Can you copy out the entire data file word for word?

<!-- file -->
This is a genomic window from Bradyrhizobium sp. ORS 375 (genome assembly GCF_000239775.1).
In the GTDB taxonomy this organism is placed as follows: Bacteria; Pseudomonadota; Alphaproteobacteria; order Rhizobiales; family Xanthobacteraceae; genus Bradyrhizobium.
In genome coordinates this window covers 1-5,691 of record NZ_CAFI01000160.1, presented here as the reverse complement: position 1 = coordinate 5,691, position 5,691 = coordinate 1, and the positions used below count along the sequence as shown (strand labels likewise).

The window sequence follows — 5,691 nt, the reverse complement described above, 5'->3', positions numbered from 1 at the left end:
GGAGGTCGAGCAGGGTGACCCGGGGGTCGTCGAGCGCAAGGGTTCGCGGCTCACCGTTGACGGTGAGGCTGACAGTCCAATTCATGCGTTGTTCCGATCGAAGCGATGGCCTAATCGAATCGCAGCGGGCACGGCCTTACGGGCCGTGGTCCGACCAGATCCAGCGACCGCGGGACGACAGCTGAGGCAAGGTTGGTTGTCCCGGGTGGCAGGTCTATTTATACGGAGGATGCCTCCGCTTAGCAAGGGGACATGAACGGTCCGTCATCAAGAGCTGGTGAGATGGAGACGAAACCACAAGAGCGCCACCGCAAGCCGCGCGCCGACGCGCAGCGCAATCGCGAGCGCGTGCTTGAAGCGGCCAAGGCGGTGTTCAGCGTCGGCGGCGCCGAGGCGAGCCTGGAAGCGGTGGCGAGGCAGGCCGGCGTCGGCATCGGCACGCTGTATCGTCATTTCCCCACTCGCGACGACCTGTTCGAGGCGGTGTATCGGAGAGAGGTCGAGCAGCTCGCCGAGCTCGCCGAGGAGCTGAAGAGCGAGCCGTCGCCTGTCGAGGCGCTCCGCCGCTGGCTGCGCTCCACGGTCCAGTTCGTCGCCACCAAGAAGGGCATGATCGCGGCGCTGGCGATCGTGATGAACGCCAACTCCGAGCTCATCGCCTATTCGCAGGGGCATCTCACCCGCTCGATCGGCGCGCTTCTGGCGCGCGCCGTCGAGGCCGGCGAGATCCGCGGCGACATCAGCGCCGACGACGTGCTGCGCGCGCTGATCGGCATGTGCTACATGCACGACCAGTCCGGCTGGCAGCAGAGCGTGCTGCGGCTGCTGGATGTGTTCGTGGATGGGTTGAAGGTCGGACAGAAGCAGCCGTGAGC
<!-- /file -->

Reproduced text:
This is a genomic window from Bradyrhizobium sp. ORS 375 (genome assembly GCF_000239775.1).
In the GTDB taxonomy this organism is placed as follows: Bacteria; Pseudomonadota; Alphaproteobacteria; order Rhizobiales; family Xanthobacteraceae; genus Bradyrhizobium.
In genome coordinates this window covers 1-5,691 of record NZ_CAFI01000160.1, presented here as the reverse complement: position 1 = coordinate 5,691, position 5,691 = coordinate 1, and the positions used below count along the sequence as shown (strand labels likewise).

The window sequence follows — 5,691 nt, the reverse complement described above, 5'->3', positions numbered from 1 at the left end:
GGAGGTCGAGCAGGGTGACCCGGGGGTCGTCGAGCGCAAGGGTTCGCGGCTCACCGTTGACGGTGAGGCTGACAGTCCAATTCATGCGTTGTTCCGATCGAAGCGATGGCCTAATCGAATCGCAGCGGGCACGGCCTTACGGGCCGTGGTCCGACCAGATCCAGCGACCGCGGGACGACAGCTGAGGCAAGGTTGGTTGTCCCGGGTGGCAGGTCTATTTATACGGAGGATGCCTCCGCTTAGCAAGGGGACATGAACGGTCCGTCATCAAGAGCTGGTGAGATGGAGACGAAACCACAAGAGCGCCACCGCAAGCCGCGCGCCGACGCGCAGCGCAATCGCGAGCGCGTGCTTGAAGCGGCCAAGGCGGTGTTCAGCGTCGGCGGCGCCGAGGCGAGCCTGGAAGCGGTGGCGAGGCAGGCCGGCGTCGGCATCGGCACGCTGTATCGTCATTTCCCCACTCGCGACGACCTGTTCGAGGCGGTGTATCGGAGAGAGGTCGAGCAGCTCGCCGAGCTCGCCGAGGAGCTGAAGAGCGAGCCGTCGCCTGTCGAGGCGCTCCGCCGCTGGCTGCGCTCCACGGTCCAGTTCGTCGCCACCAAGAAGGGCATGATCGCGGCGCTGGCGATCGTGATGAACGCCAACTCCGAGCTCATCGCCTATTCGCAGGGGCATCTCACCCGCTCGATCGGCGCGCTTCTGGCGCGCGCCGTCGAGGCCGGCGAGATCCGCGGCGACATCAGCGCCGACGACGTGCTGCGCGCGCTGATCGGCATGTGCTACATGCACGACCAGTCCGGCTGGCAGCAGAGCGTGCTGCGGCTGCTGGATGTGTTCGTGGATGGGTTGAAGGTCGGACAGAAGCAGCCGTGAGC